United States v. Oberhauser, 284 F.3d 827, 830 (8th Cir.), reh’g and reh’g en banc denied, cert. denied, 537 U.S. 1071 (2002).  The record does not clearly indicate what specific knowledge Oberhauser had about this program.  Oberhauser stated that he told Gravatt and King he would not run the program, but he was willing to act as an escrow agent to receive and distribute the program’s funds.  Oberhauser drafted an escrow agreement, a letter of authorization to act on behalf of investors, and an agreement of procedures.  He began receiving funds from investors into his K-7 trust account, but had no other contact with investors.

            According to the Eighth Circuit’s review of the evidence submitted at Oberhauser’s federal trial, his involvement with K-7 during 1996 took various forms in addition to acting as an escrow agent.  In April 1996, Gravatt promised Oberhauser 1% of any deal if Oberhauser helped arrange a standby letter of credit in the amounts of $9, $18, or $27 million.  Oberhauser, 284 F.3d at 830.  In August 1996, Gravatt and King discussed with Oberhauser the preparation of an employment “termination contract” for a woman hired by K-7 to be Gravatt’s girlfriend.  Id. at 830-31.  That same month, Oberhauser prepared a letter related to K-7’s attempt to buy a $10 million office building.  Id. at 831.  In the fall of 1996, a K-7 employee overheard Gravatt and King discuss that Oberhauser “was going to ‘make $20 million on this deal,’ and later asking Oberhauser what he was going to do with all those millions.”  Id.  The record shows that Oberhauser redrafted contracts related to a $2.5 million investment by an individual named Gordon Groves.  Id.  It further shows Oberhauser transferred funds from the K-7 trust account for leasing Treasury bills and transferred the funds directly to K-7.  Id.  After the Treasury bill lease was settled and Groves released $2.5 million to the K-7 trust account, Oberhauser transferred $2.4 million as a broker’s commission to K-7, as well as another $100,000 to K-7.  Id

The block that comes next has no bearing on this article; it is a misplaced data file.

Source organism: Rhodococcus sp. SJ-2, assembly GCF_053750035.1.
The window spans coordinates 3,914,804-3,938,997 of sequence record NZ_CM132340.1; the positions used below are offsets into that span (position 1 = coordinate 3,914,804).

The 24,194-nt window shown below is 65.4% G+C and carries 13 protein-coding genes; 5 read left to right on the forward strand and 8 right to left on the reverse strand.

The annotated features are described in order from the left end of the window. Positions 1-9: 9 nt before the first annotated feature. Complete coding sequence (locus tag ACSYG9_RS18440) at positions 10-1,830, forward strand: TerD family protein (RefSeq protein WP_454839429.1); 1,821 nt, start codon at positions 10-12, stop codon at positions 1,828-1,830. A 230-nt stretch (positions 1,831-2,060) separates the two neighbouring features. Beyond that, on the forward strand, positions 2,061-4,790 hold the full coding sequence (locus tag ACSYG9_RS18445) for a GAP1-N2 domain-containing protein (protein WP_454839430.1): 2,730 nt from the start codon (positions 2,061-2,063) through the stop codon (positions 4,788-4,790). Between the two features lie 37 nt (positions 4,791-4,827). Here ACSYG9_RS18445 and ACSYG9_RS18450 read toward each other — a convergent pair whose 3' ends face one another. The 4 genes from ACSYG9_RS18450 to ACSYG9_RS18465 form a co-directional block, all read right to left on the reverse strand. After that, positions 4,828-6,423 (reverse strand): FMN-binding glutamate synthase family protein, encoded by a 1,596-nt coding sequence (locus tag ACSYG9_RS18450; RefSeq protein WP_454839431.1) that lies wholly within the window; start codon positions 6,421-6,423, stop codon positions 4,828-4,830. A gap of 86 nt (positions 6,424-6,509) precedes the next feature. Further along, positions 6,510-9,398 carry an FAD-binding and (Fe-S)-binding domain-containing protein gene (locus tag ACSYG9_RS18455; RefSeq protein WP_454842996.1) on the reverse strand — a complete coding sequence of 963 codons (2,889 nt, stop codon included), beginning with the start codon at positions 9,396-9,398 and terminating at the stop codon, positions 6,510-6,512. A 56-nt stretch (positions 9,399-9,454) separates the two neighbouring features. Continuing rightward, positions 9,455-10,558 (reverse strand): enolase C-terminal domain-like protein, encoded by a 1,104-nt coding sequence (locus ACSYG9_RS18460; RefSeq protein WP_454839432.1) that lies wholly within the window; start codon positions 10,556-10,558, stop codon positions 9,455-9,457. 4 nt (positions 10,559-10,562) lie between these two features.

On August 27, 1996, King contacted Oberhauser and told him that he had made an agreement with a charity named ChildHelp to fund the construction of a gymnasium in Beaumont, California.  ChildHelp is a national charity with its main focus in the area of child abuse prevention and treatment.[2]  King wanted to put $160,000 in escrow until the gymnasium was completed and, as a result, $160,000 from K-7’s corporate account, which operated under the name Group Resources, was deposited in the K-7 trust account.  On November 25, at the request of ChildHelp, Oberhauser transferred the $160,000 to ChildHelp’s bank account in California.

Ultimately, investors in K-7’s program lost over $11 million.  Oberhauser, 284 F.3d at 829.  The federal government indicted Gravatt, King, and four others on 89 counts of criminal conduct, including conspiracy, wire fraud, money laundering, and conducting a continuing financial crime enterprise.  Id.  On January 6, 2000, Oberhauser was added as a criminal defendant in a superseding indictment.  He was charged with 66 counts, including conspiracy, wire fraud, mail fraud, and money laundering.  Oberhauser and Gravatt were the only defendants in this matter to plead not guilty and they were tried jointly in federal district court.  Id. at 829.  At trial, an Internal Revenue Service (IRS) agent testified that the transfer of the $160,000 to ChildHelp was money laundering because it made the money appear to be the proceeds of a successful deal.  Id. at 831.  Gravatt was found guilty by a jury, convicted on 68 counts, and sentenced to 262 months in federal prison.  Id. at 829.  Oberhauser was found guilty by the jury and convicted on two counts of money laundering in violation of 18 U.S.C. § 1956 (a)(1)(A)(i) (2000)[3] for the ChildHelp transfers, but was acquitted on the other 64 counts.  Id.